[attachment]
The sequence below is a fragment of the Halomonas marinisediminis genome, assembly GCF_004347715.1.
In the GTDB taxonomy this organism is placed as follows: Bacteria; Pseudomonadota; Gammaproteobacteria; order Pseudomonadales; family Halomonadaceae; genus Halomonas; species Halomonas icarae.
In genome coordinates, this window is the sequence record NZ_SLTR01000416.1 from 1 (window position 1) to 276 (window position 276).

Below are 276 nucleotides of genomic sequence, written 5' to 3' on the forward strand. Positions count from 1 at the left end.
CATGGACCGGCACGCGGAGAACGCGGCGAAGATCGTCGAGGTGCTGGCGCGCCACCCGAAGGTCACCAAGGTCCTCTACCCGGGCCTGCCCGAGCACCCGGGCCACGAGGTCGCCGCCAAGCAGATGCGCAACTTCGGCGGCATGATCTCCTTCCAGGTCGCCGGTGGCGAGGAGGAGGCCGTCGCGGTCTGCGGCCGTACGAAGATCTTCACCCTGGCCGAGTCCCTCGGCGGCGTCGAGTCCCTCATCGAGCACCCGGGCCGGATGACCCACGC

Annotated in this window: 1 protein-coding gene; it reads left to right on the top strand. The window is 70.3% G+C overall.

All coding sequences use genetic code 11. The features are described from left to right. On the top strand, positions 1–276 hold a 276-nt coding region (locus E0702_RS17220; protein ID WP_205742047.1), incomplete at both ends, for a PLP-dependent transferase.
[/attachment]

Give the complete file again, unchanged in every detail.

The sequence below is a fragment of the Halomonas marinisediminis genome, assembly GCF_004347715.1.
In the GTDB taxonomy this organism is placed as follows: Bacteria; Pseudomonadota; Gammaproteobacteria; order Pseudomonadales; family Halomonadaceae; genus Halomonas; species Halomonas icarae.
In genome coordinates, this window is the sequence record NZ_SLTR01000416.1 from 1 (window position 1) to 276 (window position 276).

Below are 276 nucleotides of genomic sequence, written 5' to 3' on the forward strand. Positions count from 1 at the left end.
CATGGACCGGCACGCGGAGAACGCGGCGAAGATCGTCGAGGTGCTGGCGCGCCACCCGAAGGTCACCAAGGTCCTCTACCCGGGCCTGCCCGAGCACCCGGGCCACGAGGTCGCCGCCAAGCAGATGCGCAACTTCGGCGGCATGATCTCCTTCCAGGTCGCCGGTGGCGAGGAGGAGGCCGTCGCGGTCTGCGGCCGTACGAAGATCTTCACCCTGGCCGAGTCCCTCGGCGGCGTCGAGTCCCTCATCGAGCACCCGGGCCGGATGACCCACGC

Annotated in this window: 1 protein-coding gene; it reads left to right on the top strand. The window is 70.3% G+C overall.

All coding sequences use genetic code 11. The features are described from left to right. On the top strand, positions 1–276 hold a 276-nt coding region (locus E0702_RS17220; protein ID WP_205742047.1), incomplete at both ends, for a PLP-dependent transferase.